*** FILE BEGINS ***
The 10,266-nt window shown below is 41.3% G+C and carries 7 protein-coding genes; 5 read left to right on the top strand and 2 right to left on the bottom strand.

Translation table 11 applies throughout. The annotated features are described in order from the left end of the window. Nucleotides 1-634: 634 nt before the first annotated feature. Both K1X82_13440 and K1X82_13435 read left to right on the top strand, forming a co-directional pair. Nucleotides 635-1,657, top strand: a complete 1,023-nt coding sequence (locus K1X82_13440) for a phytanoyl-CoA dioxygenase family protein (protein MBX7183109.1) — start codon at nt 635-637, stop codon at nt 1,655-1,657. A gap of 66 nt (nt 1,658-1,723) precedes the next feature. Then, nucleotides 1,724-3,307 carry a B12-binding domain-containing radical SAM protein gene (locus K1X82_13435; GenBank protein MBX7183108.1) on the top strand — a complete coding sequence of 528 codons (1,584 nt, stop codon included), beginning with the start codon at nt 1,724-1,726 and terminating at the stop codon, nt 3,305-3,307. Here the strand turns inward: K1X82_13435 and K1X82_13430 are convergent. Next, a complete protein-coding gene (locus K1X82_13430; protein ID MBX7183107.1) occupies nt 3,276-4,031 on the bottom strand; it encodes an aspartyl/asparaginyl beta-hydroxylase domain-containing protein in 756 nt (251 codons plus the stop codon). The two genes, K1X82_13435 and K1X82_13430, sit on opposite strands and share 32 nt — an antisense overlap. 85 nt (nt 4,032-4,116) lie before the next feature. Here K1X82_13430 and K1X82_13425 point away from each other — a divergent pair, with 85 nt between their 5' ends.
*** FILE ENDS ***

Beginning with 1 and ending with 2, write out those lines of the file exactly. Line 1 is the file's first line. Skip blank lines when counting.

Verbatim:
The 10,266-nt window shown below is 41.3% G+C and carries 7 protein-coding genes; 5 read left to right on the top strand and 2 right to left on the bottom strand.

Translation table 11 applies throughout. The annotated features are described in order from the left end of the window. Nucleotides 1-634: 634 nt before the first annotated feature. Both K1X82_13440 and K1X82_13435 read left to right on the top strand, forming a co-directional pair. Nucleotides 635-1,657, top strand: a complete 1,023-nt coding sequence (locus K1X82_13440) for a phytanoyl-CoA dioxygenase family protein (protein MBX7183109.1) — start codon at nt 635-637, stop codon at nt 1,655-1,657. A gap of 66 nt (nt 1,658-1,723) precedes the next feature. Then, nucleotides 1,724-3,307 carry a B12-binding domain-containing radical SAM protein gene (locus K1X82_13435; GenBank protein MBX7183108.1) on the top strand — a complete coding sequence of 528 codons (1,584 nt, stop codon included), beginning with the start codon at nt 1,724-1,726 and terminating at the stop codon, nt 3,305-3,307. Here the strand turns inward: K1X82_13435 and K1X82_13430 are convergent. Next, a complete protein-coding gene (locus K1X82_13430; protein ID MBX7183107.1) occupies nt 3,276-4,031 on the bottom strand; it encodes an aspartyl/asparaginyl beta-hydroxylase domain-containing protein in 756 nt (251 codons plus the stop codon). The two genes, K1X82_13435 and K1X82_13430, sit on opposite strands and share 32 nt — an antisense overlap. 85 nt (nt 4,032-4,116) lie before the next feature. Here K1X82_13430 and K1X82_13425 point away from each other — a divergent pair, with 85 nt between their 5' ends.